ื‘ืขื ืžื™ื ื™ื” ืจื‘ ืื—ื ื‘ืจ ื”ื•ื ื ืžืจื‘ ืฉืฉืช ืืžืจ ืื—ื“ ืžืŸ ื”ืชืœืžื™ื“ื™ื ื™ืฉ ืœื™ ืœืœืžื“ ืขืœื™ื• ื–ื›ื•ืช ื•ื ืฉืชืชืง ืžื”ื• ืžื ืคื— ืจื‘ ืฉืฉืช ื‘ื™ื“ื™ื” ื ืฉืชืชืง ืืคื™ืœื• ืื—ื“ ื‘ืกื•ืฃ ื”ืขื•ืœื ื ืžื™ ื”ืชื ืœื ืงืืžืจ ื”ื›ื ืงืืžืจ ืžืื™

ยง Rav Aแธฅa bar Huna asked Rav Sheshet: If one of the students sitting before the judges said: I can teach a reason to acquit him, and he became mute and cannot explain himself, what is the halakha in such a case? Does the court take heed of his words, or do they disregard him? Rav Sheshet waved his hands in scorn and said: If the student became mute, the court certainly does not pay attention to him, as were the court to concern themselves with what he said, they would have to be concerned even that perhaps there is someone at the end of the world who can propose an argument in the condemned manโ€™s favor. The Gemara rejects this argument: The cases are not similar. There, no one said that he had a reason to acquit the condemned man. Here, the student already said that he had a reason to acquit the condemned man. The question, therefore, is appropriate. What is the halakha in such a case?

ืชื ืฉืžืข ื“ืืžืจ ืจื‘ื™ ื™ื•ืกื™ ื‘ืจ ื—ื ื™ื ื ืื—ื“ ืžืŸ ื”ืชืœืžื™ื“ื™ื ืฉื–ื™ื›ื” ื•ืžืช ืจื•ืื™ืŸ ืื•ืชื• ื›ืื™ืœื• ื—ื™ ื•ืขื•ืžื“ ื‘ืžืงื•ืžื• ื–ื™ื›ื” ืื™ืŸ ืœื ื–ื™ื›ื” ืœื

The Gemara suggests: Come and hear an answer: As Rabbi Yosei bar แธคanina says: In a case where there was one of the students who argued to acquit the defendant and then died, the court views him as if he were alive and standing in his place and voting to acquit the defendant. The implication is that if he argued to acquit the defendant and explained his reasoning, yes, the court counts his vote as if he were still alive. But if he did not actually argue to acquit the defendant, but only said that he wished to propose such an argument, his vote is not counted as though he were still alive.

ื–ื™ื›ื” ืคืฉื™ื˜ื ืœื™ ืืžืจ ืชื™ื‘ืขื™ ืœืš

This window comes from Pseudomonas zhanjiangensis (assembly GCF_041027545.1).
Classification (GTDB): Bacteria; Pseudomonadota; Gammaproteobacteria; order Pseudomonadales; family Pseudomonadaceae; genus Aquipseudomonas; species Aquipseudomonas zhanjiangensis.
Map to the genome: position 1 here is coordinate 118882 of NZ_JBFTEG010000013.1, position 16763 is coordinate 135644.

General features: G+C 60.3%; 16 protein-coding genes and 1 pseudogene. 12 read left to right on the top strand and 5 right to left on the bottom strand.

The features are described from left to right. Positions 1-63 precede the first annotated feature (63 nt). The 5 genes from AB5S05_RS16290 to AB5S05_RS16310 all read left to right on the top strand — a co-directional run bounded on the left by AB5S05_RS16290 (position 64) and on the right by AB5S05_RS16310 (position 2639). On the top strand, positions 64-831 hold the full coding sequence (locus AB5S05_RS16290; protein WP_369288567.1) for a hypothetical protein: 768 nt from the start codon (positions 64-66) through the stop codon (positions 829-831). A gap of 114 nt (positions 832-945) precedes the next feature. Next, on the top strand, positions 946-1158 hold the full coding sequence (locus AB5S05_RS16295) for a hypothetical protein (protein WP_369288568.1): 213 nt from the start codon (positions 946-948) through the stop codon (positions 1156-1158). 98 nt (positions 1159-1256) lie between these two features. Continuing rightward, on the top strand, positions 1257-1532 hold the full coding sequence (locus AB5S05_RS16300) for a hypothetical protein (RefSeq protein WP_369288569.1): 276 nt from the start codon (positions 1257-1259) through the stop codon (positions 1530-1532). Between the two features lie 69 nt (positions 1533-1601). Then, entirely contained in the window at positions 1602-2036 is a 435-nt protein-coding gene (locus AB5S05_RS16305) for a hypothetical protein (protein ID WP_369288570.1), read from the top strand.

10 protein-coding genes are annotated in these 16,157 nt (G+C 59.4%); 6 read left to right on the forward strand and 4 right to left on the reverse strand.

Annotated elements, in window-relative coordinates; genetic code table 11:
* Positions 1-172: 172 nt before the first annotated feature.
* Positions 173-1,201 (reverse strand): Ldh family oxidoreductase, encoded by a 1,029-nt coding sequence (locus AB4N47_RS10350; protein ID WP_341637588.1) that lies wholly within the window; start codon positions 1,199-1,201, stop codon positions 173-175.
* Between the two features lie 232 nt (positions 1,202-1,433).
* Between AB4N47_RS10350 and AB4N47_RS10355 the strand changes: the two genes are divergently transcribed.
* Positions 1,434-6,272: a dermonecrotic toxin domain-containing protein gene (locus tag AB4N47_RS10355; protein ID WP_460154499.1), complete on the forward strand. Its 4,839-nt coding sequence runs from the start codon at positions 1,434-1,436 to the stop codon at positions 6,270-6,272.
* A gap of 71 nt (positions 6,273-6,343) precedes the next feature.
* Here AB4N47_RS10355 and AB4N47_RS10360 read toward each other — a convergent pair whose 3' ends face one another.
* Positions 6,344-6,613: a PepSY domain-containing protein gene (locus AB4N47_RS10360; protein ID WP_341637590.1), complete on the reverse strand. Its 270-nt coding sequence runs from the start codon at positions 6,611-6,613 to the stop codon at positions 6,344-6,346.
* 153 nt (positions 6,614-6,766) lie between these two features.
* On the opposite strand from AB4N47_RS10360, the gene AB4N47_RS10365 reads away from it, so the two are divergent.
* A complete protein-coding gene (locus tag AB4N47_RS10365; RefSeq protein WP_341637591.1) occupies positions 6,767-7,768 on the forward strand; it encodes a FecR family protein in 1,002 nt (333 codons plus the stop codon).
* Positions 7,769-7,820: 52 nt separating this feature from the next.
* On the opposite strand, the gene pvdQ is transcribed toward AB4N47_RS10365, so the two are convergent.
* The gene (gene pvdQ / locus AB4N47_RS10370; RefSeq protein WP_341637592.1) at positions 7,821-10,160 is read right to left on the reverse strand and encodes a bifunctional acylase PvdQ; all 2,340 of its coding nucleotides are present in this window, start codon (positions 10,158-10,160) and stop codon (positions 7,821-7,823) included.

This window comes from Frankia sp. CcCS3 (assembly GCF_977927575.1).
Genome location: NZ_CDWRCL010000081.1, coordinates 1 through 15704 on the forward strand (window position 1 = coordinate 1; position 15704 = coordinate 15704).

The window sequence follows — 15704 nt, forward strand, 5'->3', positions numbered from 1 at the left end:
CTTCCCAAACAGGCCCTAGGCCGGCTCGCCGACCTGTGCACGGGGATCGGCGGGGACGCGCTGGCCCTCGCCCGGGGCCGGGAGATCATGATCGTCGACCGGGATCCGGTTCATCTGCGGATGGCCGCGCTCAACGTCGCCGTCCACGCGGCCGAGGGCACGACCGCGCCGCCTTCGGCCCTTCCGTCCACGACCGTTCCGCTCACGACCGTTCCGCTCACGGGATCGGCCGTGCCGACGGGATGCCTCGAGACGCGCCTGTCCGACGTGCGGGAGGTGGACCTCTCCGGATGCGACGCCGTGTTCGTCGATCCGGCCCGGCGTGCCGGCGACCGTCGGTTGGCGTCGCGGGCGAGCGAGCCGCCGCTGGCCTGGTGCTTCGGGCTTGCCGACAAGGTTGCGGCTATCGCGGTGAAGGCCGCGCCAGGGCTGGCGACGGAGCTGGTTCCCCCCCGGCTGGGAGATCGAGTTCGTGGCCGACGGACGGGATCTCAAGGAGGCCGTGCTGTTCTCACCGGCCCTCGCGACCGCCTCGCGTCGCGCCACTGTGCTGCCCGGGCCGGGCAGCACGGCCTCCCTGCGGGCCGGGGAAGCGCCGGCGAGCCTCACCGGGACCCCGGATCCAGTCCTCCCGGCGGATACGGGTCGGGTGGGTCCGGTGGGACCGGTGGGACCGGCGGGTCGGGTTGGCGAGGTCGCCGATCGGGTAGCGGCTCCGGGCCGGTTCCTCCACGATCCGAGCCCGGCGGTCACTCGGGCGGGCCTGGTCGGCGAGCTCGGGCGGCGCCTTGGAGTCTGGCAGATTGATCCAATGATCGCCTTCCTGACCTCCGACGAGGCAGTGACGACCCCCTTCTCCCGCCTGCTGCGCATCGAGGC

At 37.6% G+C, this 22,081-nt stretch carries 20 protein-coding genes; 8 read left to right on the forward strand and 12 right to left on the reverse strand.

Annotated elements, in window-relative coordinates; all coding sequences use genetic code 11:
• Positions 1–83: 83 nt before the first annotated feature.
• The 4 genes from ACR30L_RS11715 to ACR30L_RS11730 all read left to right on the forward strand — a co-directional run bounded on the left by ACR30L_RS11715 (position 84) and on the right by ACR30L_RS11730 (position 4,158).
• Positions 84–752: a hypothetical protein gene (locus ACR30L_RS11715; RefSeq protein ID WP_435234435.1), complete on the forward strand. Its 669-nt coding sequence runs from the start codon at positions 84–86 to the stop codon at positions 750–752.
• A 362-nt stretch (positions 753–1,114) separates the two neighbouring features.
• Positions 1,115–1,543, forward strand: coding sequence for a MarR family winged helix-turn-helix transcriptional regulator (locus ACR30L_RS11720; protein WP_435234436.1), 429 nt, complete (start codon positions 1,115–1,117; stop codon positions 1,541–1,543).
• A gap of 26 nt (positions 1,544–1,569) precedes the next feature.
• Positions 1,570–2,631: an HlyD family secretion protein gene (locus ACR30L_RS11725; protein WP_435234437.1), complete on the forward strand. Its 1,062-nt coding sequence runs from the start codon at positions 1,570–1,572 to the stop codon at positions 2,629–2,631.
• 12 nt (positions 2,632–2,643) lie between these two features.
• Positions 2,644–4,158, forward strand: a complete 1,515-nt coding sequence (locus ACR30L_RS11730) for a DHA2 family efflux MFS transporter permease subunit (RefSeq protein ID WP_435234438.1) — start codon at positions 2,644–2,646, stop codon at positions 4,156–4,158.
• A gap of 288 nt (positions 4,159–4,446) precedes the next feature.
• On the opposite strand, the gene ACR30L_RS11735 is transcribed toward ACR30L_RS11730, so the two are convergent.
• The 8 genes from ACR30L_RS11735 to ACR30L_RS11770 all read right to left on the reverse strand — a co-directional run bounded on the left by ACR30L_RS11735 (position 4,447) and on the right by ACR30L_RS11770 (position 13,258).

The Gemara rejects this proof: If the student argued to acquit the defendant, it is obvious to me that he should be counted among those favoring acquittal. But if he only says that he wishes to propose such an argument, let the dilemma be raised whether or not he should be regarded as having presented a convincing argument in favor of acquittal. The question is left unresolved.

ืืคื™ืœื• ื”ื•ื ื›ื•ืณ ื•ืืคื™ืœื• ืคืขื ืจืืฉื•ื ื” ื•ืฉื ื™ื” ื•ื”ืชื ื™ื ืคืขื ืจืืฉื•ื ื” ื•ืฉื ื™ื” ื‘ื™ืŸ ืฉื™ืฉ ืžืžืฉ ื‘ื“ื‘ืจื™ื• ื‘ื™ืŸ ืฉืื™ืŸ ืžืžืฉ ื‘ื“ื‘ืจื™ื• ืžื—ื–ื™ืจื™ืŸ ืื•ืชื• ืžื›ืืŸ ื•ืื™ืœืš ืื ื™ืฉ ืžืžืฉ ื‘ื“ื‘ืจื™ื• ืžื—ื–ื™ืจื™ืŸ ืื•ืชื• ืื™ืŸ ืžืžืฉ ื‘ื“ื‘ืจื™ื• ืื™ืŸ ืžื—ื–ื™ืจื™ืŸ ืื•ืชื•

The mishna teaches: And even if he, the condemned man himself, says: I can teach a reason to acquit myself, he is returned to the courthouse even four or five times, provided that there is substance to his words. The Gemara asks: And is the halakha that there must be substance to his words even the first and second time that the condemned man says that he can teach a reason to acquit himself? But isnโ€™t it taught in a baraita: The first and second times that he says that he can teach a reason to acquit himself, they return him to the courthouse and consider whether there is substance to his statement or there is no substance to his statement. From this point forward, if there is substance to his statement they return him to the courthouse, but if there is no substance to his statement, they do not return him. This appears to contradict the mishna.

ืืžืจ ืจื‘ ืคืคื ืชืจื’ื•ืžื” ืžืคืขื ืฉื ื™ื” ื•ืื™ืœืš

Rav Pappa said: Explain that the mishnaโ€™s ruling applies only from after the second time forward, that from that point on we examine whether there is substance to his words.

ืžื ื ื™ื“ืขื™ ืืžืจ ืื‘ื™ื™ ื“ืžืกืจื™ื ืŸ ืœื™ื” ื–ื•ื’ื ื“ืจื‘ื ืŸ ืื™ ืื™ื›ื ืžืžืฉ ื‘ื“ื‘ืจื™ื• ืื™ืŸ ืื™ ืœื ืœื

The Gemara asks: How do we know whether or not there is substance to his words? Abaye said: If the condemned man has already been returned twice to the courthouse, we send a pair of rabbis with him to evaluate his claim. If they find that there is substance to his statement, yes, he is returned once again to the courthouse; if not, he is not returned.

ื•ืœื™ืžืกืจ ืœื™ื” ืžืขื™ืงืจื ืื’ื‘ ื“ื‘ืขื™ืช ืœื ืžืฆื™ ืืžืจ ื›ืœ ืžืื™ ื“ืื™ืช ืœื™ื”